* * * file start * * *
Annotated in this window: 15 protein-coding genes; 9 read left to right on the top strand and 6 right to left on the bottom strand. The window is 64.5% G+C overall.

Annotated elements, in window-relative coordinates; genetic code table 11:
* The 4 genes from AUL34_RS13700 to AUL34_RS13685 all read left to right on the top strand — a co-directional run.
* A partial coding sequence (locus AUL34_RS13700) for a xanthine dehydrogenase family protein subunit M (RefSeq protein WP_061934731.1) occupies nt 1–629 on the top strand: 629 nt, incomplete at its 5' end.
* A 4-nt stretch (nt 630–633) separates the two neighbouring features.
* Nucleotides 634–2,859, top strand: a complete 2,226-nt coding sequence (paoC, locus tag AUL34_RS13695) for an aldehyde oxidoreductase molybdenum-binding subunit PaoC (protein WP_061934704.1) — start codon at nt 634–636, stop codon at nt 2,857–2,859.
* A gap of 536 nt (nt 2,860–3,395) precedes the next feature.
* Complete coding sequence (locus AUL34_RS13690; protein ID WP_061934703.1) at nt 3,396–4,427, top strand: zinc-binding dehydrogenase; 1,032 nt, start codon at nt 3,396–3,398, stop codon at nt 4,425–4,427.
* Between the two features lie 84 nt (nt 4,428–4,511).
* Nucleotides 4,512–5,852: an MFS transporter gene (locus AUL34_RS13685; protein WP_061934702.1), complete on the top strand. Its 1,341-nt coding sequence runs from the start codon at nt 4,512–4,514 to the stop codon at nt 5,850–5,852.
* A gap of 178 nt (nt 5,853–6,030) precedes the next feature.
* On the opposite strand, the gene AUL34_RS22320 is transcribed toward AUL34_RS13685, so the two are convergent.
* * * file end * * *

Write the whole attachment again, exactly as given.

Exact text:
Annotated in this window: 15 protein-coding genes; 9 read left to right on the top strand and 6 right to left on the bottom strand. The window is 64.5% G+C overall.

Annotated elements, in window-relative coordinates; genetic code table 11:
* The 4 genes from AUL34_RS13700 to AUL34_RS13685 all read left to right on the top strand — a co-directional run.
* A partial coding sequence (locus AUL34_RS13700) for a xanthine dehydrogenase family protein subunit M (RefSeq protein WP_061934731.1) occupies nt 1–629 on the top strand: 629 nt, incomplete at its 5' end.
* A 4-nt stretch (nt 630–633) separates the two neighbouring features.
* Nucleotides 634–2,859, top strand: a complete 2,226-nt coding sequence (paoC, locus tag AUL34_RS13695) for an aldehyde oxidoreductase molybdenum-binding subunit PaoC (protein WP_061934704.1) — start codon at nt 634–636, stop codon at nt 2,857–2,859.
* A gap of 536 nt (nt 2,860–3,395) precedes the next feature.
* Complete coding sequence (locus AUL34_RS13690; protein ID WP_061934703.1) at nt 3,396–4,427, top strand: zinc-binding dehydrogenase; 1,032 nt, start codon at nt 3,396–3,398, stop codon at nt 4,425–4,427.
* Between the two features lie 84 nt (nt 4,428–4,511).
* Nucleotides 4,512–5,852: an MFS transporter gene (locus AUL34_RS13685; protein WP_061934702.1), complete on the top strand. Its 1,341-nt coding sequence runs from the start codon at nt 4,512–4,514 to the stop codon at nt 5,850–5,852.
* A gap of 178 nt (nt 5,853–6,030) precedes the next feature.
* On the opposite strand, the gene AUL34_RS22320 is transcribed toward AUL34_RS13685, so the two are convergent.